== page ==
10 tips for students transferring or returning to school

1. Develop a network

One key to successfully returning to study is to develop a network of friends and acquaintances on campus. Although it may seem that the campus is entirely inhabited by fresh faced 18 year old students, there are many older students studying here.

Non-traditional aged students frequently fit their classes and study time around work and family commitments and may not spend a great deal of time on campus. Those who are studying part time may spend even less time on campus. Apart from the pleasant social aspects of having friends on campus, you need to develop a group of people with whom you can discuss lectures and assignments, collaborate on difficult problems, share references or borrow or swap notes if you miss a class. Colleagues can also be an important source of support when you don't understand concepts and need extra help or reassurance.

Make a positive effort to meet new people and develop a list of phone numbers in the first two weeks of semester. Attend faculty welcomes and other orientation activities. Greet people whom you recognize from your classes when you meet them on campus.

2. Explore

Important information about course structure, organization and assessment issues is given in early lectures. The first few weeks are the best time to meet other people in your course and academic staff in your area.

Find the location of your faculty office. Find a place in the library where you feel comfortable to work.

Check out the sports teams, the Student Union Building, the cafeteria, the fitness center, and Student Support Services offices.

Don't just come to SMU to go to your class and then go home. Use the facilities, enjoy the atmosphere. The more time you spend on campus, the more you will start to feel a part of the place. Remember, campus is your place too.

3. Plan your time

Time Management is a crucial issue for all students, but particularly for non-traditional aged students who are often juggling study with work and family commitments.

A day planner or schedule can be a useful aid to help keep track of your time. List work commitments, other important commitments, and classes. Then determine what time is available for study. Whatever course you study, there are routine tasks which need to be completed every week: preparation for lectures, preparation and/or completion of labs or assignments, required readings, and review of lecture materials. Ideally, you should list all of these tasks on your weekly timetable. Assignments, essays, and time spent studying for exams are extra tasks which need additional time.

Spend a similar amount of time each week on each subject. Diaries or weekly and daily "to do" lists are also useful aids to help you stay on track and stick to a plan. Whatever system you use, listing tasks in writing is a form of commitment to completing them.

Think about how you learn best. Do you prefer to work early in the morning or late at night? Are you happy to juggle several pieces of work at one time or are you more comfortable working on one essay at a time. Be realistic about your preferences. Don't plan to get up early if you know you'll never get out of bed and don't plan to study after dinner if you always fall asleep on the couch by 8.30.

Rather than wasting small chunks of time, use them for completing minor study tasks. There is a common perception that you need a large spread of uninterrupted time to achieve worthwhile study, but there are many tasks which fit quite well into the spaces between your classes. You can use this time to read, study, or even complete one problem. Break large tasks down into segments which are easily achievable. Suit the time to the task. Always be ready to make the most of good quality time -when you know you will concentrate well and be able to work. Save this time for thinking and writing or focused reading.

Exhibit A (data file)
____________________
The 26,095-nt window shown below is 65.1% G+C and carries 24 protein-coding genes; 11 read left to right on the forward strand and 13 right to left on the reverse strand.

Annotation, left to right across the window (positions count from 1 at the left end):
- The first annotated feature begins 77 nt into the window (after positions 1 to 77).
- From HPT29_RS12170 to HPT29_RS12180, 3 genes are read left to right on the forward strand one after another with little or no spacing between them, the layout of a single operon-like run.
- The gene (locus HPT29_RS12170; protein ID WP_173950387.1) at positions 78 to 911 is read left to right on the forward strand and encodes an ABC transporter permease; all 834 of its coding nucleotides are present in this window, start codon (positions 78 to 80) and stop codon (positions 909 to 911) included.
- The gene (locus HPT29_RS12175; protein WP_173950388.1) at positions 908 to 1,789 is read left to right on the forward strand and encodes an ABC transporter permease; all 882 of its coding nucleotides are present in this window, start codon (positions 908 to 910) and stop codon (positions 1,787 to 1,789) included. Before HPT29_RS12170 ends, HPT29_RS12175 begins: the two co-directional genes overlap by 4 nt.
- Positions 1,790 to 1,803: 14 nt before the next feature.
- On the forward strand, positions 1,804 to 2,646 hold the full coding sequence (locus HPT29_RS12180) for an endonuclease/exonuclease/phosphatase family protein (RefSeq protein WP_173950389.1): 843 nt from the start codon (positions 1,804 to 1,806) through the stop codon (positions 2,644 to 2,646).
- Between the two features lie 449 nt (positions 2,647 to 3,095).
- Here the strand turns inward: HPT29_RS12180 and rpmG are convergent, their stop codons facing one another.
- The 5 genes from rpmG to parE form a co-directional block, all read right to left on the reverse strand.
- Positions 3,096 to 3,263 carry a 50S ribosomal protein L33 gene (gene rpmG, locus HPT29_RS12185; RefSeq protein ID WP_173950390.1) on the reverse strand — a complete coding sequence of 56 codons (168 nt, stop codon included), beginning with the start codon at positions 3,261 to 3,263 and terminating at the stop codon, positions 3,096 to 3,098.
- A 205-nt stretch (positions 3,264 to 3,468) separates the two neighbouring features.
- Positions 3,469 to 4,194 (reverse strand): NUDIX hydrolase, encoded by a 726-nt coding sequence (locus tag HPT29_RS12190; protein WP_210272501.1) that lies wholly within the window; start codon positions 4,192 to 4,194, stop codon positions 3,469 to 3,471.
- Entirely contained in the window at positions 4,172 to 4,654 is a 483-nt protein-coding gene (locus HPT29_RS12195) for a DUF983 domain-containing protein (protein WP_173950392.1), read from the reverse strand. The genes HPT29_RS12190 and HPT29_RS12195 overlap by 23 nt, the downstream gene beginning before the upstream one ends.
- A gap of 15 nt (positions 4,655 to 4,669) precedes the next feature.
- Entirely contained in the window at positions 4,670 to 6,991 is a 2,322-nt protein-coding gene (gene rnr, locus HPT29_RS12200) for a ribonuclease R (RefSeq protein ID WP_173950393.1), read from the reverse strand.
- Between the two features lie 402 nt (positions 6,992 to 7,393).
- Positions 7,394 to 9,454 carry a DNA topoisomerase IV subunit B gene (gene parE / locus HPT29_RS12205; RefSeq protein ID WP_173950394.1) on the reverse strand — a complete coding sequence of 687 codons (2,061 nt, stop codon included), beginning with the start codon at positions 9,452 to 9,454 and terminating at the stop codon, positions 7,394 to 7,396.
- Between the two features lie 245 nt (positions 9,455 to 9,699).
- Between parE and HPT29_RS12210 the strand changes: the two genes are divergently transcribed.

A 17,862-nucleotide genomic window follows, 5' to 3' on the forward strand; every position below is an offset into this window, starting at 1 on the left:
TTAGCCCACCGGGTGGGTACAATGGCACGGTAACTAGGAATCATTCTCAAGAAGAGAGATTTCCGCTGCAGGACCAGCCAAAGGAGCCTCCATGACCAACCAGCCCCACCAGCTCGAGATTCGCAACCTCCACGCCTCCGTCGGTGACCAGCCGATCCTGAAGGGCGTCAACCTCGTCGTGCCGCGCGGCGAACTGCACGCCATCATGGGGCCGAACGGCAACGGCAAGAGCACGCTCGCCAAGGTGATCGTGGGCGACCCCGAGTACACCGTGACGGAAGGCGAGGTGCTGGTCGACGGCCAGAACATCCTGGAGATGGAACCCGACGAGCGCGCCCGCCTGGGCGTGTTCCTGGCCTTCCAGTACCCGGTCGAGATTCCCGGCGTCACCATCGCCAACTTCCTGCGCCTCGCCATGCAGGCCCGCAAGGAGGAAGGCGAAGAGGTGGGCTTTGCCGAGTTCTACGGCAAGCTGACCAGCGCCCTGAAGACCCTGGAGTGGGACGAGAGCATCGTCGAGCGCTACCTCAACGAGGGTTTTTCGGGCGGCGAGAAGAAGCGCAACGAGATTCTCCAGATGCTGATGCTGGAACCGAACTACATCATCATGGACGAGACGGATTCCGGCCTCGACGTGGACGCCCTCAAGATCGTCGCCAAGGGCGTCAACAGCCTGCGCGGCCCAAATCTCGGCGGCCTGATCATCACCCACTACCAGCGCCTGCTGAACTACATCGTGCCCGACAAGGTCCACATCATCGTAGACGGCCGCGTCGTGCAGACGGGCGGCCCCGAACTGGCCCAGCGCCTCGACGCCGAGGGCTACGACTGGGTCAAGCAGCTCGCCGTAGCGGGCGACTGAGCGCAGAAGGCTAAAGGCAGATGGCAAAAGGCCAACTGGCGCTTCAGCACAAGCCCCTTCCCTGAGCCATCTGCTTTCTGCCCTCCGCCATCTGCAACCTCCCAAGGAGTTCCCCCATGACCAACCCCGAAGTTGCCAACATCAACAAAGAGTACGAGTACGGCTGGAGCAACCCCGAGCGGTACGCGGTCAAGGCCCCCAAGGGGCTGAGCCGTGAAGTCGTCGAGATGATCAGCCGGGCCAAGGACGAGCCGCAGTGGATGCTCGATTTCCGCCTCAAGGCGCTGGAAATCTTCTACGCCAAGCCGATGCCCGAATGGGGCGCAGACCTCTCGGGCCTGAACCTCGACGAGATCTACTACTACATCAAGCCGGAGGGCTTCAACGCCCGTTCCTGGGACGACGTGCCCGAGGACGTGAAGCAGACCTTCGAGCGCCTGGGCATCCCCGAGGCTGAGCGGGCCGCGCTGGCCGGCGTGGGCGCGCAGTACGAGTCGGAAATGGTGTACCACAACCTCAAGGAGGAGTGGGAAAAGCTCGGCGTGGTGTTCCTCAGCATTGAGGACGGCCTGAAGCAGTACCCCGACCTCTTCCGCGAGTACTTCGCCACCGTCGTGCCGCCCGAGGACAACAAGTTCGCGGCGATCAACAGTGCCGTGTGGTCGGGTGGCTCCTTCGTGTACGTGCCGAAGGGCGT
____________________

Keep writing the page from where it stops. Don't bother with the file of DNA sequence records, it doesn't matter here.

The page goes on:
Learn to prioritize. You can't do everything, but you can always do something. Think about what is the most important task you need to get done, in the time available. Set private deadlines for assignments which are ahead of the true ones. This way you have some leeway if family emergencies, work deadlines or illness strikes.

You can't work flat out on your studies all semester. Studying for a degree is a long haul and you need the support of your family over that time. Although study may appear to take over your life when assignments and exams are imminent, at quieter times during the semester your family deserve more priority. Allocate time to spend with your family, and make sure that there are times you can relax without feeling guilty. If you are well organized, it is possible to fit in several study blocks over the weekend while still including family time.

4. Embrace technology

If you're not comfortable using computers or surfing the internet, then returning to school provides a wonderful opportunity for you to upgrade your skills. Computer technology is used extensively throughout the SMU for teaching, learning and accessing resources. Many departments now put much of their course materials and handouts on-line and e-mail is becoming a preferred method of communicating with academics within the university. Increasingly you will also be expected to access on-line research sources to support your essays and some subjects require you to complete on-line tutorials.

Take time to practice using the library search engines for any literature reviews you will need to do for papers. Consider the following:

  • What are the most commonly used search terms within your area of study?
  • What are the main journals or books in your area?
  • What data bases are most relevant to your area of study?
  • Learn to bookmark the most important on-line journals and sites for your area of study.

5. Adjust expectations